By ADEBIYI ADEDAPO |
Stakeholders in Nigeria’s electoral system have raised concerns over huge costs of electioneering campaigns in the country, noting that excessive use of funds for elections unduly corrupts the political system.
Some politicians and members of the civil society organisations who spoke exclusively to LEADERSHIP, however, observed that it may be difficult to track money spent by candidates during elections due to lack of political will and flagrant abuse of financial regulations.
This is just as the National Assembly, in the ongoing amendment to the 2010 Electoral Act (As Amended 2015) seeks to increase the maximum expenses to be incurred by a candidate at the presidential election from N1 billion to N5 billion; governorship from N200 million to N1 billion; senatorial from N40 million to N100million; House of Representatives from N20 million to N70 million.
The ongoing amendment also seeks to increase funding for state assembly, from N10 million to N30 million, chairmanship of local government areas and area councils in the case of the FCT also from N10 million to N30million and a maximum of N5 million for councillorship election.
The bill titled, “A Bill for an Act to Repeal the Electoral Act N0. 6, 2010 (As amended 2015) and enact the Independent National Electoral Commission Act 2020, to regulate Conduct of Federal State and area Council Elections and for related matters, 2020,” sponsored by Hon. Aisha Dukku has been passed for a second reading.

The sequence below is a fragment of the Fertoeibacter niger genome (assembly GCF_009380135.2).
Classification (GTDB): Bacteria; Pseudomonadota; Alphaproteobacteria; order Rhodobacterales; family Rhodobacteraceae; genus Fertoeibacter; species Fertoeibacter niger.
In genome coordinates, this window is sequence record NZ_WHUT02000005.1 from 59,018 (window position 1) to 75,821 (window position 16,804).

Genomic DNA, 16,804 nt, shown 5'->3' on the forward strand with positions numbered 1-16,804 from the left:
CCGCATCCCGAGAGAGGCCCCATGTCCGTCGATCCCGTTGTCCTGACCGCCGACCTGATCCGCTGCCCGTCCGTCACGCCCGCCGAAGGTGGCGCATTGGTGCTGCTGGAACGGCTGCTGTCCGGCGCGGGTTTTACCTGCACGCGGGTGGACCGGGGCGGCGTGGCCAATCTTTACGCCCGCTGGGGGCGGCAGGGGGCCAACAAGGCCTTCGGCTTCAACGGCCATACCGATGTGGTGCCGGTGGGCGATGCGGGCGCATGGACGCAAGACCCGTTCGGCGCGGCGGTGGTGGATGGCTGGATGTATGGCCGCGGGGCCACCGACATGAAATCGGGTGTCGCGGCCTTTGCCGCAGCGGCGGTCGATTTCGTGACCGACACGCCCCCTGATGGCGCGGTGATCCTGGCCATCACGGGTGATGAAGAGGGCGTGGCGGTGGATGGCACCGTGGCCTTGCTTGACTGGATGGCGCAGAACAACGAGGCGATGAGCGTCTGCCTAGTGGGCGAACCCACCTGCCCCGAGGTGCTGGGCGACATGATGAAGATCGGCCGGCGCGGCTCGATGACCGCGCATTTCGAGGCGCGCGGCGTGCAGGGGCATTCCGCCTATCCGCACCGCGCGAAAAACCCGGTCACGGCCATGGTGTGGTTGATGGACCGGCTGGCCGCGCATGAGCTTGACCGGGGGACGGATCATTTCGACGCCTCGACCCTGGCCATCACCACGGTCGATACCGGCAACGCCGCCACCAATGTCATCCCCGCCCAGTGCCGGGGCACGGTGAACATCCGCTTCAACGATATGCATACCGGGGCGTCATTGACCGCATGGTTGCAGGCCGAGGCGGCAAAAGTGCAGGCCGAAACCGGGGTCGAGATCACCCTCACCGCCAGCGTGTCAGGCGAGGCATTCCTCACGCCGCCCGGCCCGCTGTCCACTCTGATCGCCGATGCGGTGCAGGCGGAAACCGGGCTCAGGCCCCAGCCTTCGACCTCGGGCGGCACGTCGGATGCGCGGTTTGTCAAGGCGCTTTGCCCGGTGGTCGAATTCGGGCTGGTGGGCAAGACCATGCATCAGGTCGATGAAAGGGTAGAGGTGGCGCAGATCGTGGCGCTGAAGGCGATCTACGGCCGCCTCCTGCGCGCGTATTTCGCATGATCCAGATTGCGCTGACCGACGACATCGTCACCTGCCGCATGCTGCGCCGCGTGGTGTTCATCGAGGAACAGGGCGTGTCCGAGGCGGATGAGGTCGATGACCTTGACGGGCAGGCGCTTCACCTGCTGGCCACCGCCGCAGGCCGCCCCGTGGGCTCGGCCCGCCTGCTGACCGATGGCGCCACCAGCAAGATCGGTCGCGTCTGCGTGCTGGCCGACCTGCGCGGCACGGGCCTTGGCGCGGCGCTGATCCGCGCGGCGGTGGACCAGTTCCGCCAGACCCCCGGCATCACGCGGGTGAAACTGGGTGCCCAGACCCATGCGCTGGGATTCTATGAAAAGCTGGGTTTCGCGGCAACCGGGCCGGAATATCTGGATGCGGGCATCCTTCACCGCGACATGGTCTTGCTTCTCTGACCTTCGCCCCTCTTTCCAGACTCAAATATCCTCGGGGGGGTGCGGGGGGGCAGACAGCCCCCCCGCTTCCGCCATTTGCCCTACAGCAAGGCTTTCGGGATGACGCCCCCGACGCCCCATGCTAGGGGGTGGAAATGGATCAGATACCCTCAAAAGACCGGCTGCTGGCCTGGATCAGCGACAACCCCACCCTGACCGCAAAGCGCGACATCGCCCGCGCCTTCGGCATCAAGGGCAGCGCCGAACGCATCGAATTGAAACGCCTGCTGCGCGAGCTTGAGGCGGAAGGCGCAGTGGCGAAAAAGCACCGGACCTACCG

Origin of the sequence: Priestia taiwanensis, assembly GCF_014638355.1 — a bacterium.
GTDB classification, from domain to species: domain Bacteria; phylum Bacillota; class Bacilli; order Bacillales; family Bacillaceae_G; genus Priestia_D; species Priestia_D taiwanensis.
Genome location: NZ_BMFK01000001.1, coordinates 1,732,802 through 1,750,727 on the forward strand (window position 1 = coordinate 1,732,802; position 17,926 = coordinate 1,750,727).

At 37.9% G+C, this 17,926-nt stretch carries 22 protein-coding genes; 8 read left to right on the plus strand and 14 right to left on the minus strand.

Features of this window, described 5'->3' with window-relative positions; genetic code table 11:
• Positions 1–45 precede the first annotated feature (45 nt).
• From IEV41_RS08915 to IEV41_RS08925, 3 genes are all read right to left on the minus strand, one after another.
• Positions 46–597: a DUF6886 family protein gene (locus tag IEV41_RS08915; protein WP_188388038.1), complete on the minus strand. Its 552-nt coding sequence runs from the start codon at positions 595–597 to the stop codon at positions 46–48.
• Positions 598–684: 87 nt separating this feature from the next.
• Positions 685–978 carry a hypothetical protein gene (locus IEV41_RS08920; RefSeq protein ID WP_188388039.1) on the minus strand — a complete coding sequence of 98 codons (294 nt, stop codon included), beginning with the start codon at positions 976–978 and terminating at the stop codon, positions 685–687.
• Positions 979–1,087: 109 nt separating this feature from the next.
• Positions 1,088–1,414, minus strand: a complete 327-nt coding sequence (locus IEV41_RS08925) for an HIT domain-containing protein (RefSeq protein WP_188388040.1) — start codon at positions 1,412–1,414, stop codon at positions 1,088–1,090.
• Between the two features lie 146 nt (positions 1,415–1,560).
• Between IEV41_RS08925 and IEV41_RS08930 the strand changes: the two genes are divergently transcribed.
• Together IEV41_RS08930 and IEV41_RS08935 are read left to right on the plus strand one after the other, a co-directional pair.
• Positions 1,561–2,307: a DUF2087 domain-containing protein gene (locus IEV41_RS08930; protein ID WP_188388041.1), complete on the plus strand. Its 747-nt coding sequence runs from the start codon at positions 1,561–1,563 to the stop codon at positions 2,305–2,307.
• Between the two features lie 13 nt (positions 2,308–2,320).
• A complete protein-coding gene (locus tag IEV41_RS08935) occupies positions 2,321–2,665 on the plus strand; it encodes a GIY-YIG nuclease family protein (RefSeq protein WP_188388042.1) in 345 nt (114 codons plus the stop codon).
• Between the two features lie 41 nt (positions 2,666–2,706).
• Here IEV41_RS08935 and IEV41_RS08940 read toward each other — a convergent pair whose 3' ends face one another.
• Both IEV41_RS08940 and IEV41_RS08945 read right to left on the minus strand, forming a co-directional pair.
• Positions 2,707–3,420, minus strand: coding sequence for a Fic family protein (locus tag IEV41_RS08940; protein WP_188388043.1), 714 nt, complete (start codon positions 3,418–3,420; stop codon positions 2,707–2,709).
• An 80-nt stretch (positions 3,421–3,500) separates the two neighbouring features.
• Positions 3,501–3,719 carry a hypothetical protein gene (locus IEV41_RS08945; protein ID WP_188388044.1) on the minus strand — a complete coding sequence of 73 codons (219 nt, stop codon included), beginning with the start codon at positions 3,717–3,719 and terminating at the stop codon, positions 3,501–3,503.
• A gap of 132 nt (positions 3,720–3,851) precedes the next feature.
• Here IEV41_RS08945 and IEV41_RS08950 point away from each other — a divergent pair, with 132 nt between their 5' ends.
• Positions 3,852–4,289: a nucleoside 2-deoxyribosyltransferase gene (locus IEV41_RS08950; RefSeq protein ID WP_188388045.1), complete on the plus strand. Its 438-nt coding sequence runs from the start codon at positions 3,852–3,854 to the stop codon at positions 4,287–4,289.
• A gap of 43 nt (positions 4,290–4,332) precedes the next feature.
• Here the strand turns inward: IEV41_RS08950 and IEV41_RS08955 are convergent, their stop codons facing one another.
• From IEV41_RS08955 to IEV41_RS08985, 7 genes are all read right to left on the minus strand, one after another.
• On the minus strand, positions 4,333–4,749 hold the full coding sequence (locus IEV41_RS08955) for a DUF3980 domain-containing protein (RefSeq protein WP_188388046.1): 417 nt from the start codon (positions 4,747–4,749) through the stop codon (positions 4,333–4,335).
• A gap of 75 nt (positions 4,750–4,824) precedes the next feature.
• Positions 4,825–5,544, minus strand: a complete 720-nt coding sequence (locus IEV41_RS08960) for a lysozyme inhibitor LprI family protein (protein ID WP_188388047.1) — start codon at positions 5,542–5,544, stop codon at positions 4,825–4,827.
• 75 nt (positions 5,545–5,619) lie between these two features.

While reacting to LEADERSHIP inquiry on the costs of election campaigns, the member representing Zaria federal constituency of Kaduna State in the House of Representatives, Hon Tajudeen Abbas, said competition among contenders was the major factor responsible for huge election costs.
Abbas who has been elected into the same position for three consecutive times said, he wasn’t surprised that some lawmakers would spend as much as N500 million to prosecute their elections.
Also, a former member of the House from Ibadan North federal constituency of Oyo State, Hon Abiodun Dada Awoleye, in his contribution, said it was needless to spend a huge amount to get elected into offices.
Meanwhile, despite the effort of lawmakers to control the cost of funding elections in the ongoing amendment to the 2010 Electoral Act (as amended), the menace of money politics may not be addressed.
The executive director of YIAGA-Africa, Samson Itodo, while speaking exclusively to our correspondent noted that it would be difficult to trace the funding of an election due to certain limitations in the legal framework.
Read the Source post on Leadership Newspaper.